Sunday, October 2, 2011

My NOT so average life

     On his second day of school, Ruger informed me that he doesn't want to wear his hearing aids because other people will see them and ask about them.
     I said, "Did somebody ask about them yesterday?"
     He responds, "Yes. A boy asked me what they were."
     I asked, "What did you say?"
     He said, "I just told him that they were my hearing aids."
     I thought to myself for a minute, knowing that I needed to be very careful with my words. I then explained to him that it's ok if people ask about his hearing aids. They're only asking because they don't know or they don't understand. If they tease you or make fun of you then that's different and you need to tell them to stop.
     He said, "OK."
     The next day he wore his hearing aids and his teacher took a few minutes to explain to the class what they were and why he wore them. Since then he's had no issues with wearing them.

     One week later:
     I'm picking Sawyer up from preschool. He was looking a little down (really rare for him) and so I asked, "How was your day?"
     He said, "A boy in my class was teasing me."
     I asked, "What did he say?"
     He replies, "I can't tell you." (Code for he can't remember)
     "Well what did your teacher say?"
     "She told him to stop. She said, stop teasing Sawyer!"
     I said, "Well that's good."
     He says, "Yeah." (We're big on one word answers over here)
     He went on and on the whole afternoon about this boy at school that teased him. But he couldn't tell me why he teased him. So later when my husband got home from work I asked him if he thought I'd be crazy to email the teacher and ask what happened.
     He said he would think I was crazy. :) He also said that it seemed as though the teacher had already taken care of the issue and that she'd let me know if there was something to worry about. And do you know that it took every fiber of my being to not email the teacher? I wasn't wanting to be a helicopter parent, I just wanted to know. Are those two the same thing? Yes? Ok, fine. Whatever.
     So why am I writing all of this? I don't really know. Therapy I guess. I've been worried about my kids a lot lately. I can't help but feel as their mother, that I've given them these trials and so now I feel like I should carry their burdens. But then I watch them every day after their few hours at school and I see how happy they are. I see that they have made friends and that they are learning and absorbing at an incredible pace and so they must be ok? They're not coming home in tears. They want to go back. I'm not getting calls from their teachers (not yet anyway) and Sawyer now plays with the boy who teased him. So it's ok. Right? They will have hard times. People will misunderstand them because of their differences, but they will work it out. I think I've taught them to do that. Or at least I hope I have. It seems like this whole school thing is a determining factor in whether I've taught them enough or not. I guess we will see. :)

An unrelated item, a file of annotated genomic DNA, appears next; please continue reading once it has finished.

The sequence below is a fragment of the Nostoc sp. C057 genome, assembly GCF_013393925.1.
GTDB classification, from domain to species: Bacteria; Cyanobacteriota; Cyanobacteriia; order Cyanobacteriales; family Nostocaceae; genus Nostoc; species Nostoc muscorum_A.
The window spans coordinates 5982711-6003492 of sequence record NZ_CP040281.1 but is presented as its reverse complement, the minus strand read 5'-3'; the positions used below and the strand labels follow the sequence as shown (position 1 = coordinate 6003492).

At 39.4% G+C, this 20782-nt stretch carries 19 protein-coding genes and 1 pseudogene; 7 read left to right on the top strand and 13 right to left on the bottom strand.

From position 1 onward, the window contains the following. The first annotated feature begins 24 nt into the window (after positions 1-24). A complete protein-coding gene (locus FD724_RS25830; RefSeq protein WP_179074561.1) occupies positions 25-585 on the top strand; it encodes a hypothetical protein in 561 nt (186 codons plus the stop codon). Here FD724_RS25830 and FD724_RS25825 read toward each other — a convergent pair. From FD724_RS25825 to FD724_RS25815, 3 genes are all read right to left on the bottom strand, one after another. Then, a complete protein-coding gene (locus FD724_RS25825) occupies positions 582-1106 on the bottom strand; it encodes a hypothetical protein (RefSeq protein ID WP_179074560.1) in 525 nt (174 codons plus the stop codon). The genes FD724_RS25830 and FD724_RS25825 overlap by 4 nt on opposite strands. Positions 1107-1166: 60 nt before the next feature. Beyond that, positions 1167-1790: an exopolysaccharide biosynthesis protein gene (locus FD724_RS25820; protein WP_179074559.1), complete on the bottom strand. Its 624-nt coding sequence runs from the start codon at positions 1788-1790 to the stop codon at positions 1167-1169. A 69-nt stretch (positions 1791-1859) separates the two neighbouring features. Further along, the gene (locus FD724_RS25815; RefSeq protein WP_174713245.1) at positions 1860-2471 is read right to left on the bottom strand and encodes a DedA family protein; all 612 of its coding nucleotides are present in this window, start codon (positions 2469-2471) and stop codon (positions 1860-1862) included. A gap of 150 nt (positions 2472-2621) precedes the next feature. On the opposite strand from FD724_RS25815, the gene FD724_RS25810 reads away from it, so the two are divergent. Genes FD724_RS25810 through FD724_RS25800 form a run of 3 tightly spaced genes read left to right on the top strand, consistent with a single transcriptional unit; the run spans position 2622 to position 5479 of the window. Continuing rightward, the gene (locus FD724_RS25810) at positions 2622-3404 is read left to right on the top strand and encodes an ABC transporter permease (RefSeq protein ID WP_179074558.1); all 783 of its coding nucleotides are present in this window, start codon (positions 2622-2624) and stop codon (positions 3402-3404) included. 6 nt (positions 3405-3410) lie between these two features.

Lee and Roni Poston said...

U r a great mom! And u need to take your own advice. Kids just tease because they don't understand. I'm sure there were just questions and the teacher took care of it. I wouldn't worry. Just be glad your kids remember enough of their day to tell u they got teased. I'm lucky if mine can tell me what happened on the way home from the bus stop. Lol :)

shareenspace said...

Too thin, too fat, too short, too tall, big ears, little ears, & the list goes on. The school office would be flooded if every mother stepped in. It's our first inclination, isn't it? You are a great example to your kids-just keep listening & talking. I love you!

Ashley said...

They're lucky to have you as a mom. If anything you'll teach them how to be strong.

Destini said...

Great answer to Ruger about the hearing aides. I tell Trace that a lot, it's okay if people ask, just tell them and go on with life. Questions are fine, teasing is not. Love your kids, and you are a great mom! Oh,and I totally would have emailed the teacher :)

Laurel Stimpson said...

I am deaf and I have had everything you can have seen in schools. One thing that has been very helpful in raising better understanding in difference- is having an "Awareness day". Students all try out being something for day . . Whatever it may be- deaf (plugging ears), blind (blindfolded), physical disability (wheelchair or crutches), and much more. It truly helped in fostering compassion, empathy in children. The teacher taking time in explaining really helped. When we talk about something in public, we get the impression that it is not something to be embarrassed or ashamed about.

Jennifer said...

I've started following you blog and I'm so
appreciative for everyone sharing their experiences. We received a diagnosis of skeletal dysplasia for our baby that we are expecting about a month ago. My world began to spin because I ha no idea what I was going to be dealing with. Again, thank you for posting your experiences. As a mom it's hard to know how to handle certain situations. I have two boys already and I'm always concerned if they get their feeling hurt for anything...that's being a mom. As a kindergarten teacher I have to say I wouldn't have minded the email at all. It's phone calls from parents that take up so much time...especially during the school day. Emails are easy to answer on the teacher's time. In the future...ask away!


Shelley Eggett said...

I haven't been to your blog forever. It is so fun to read. You are a good writer! Your kids are adorable, and congrats on your sweet baby girl. It's so hard to be a Mom and watch your kids go things that you just want to protect them from. I imagine it will only get harder as our kids get older. Anyways, it was fun to catch up on your blog.

Chris Wooten said...

Well you are a mommy and it is not easy to not worry about the babies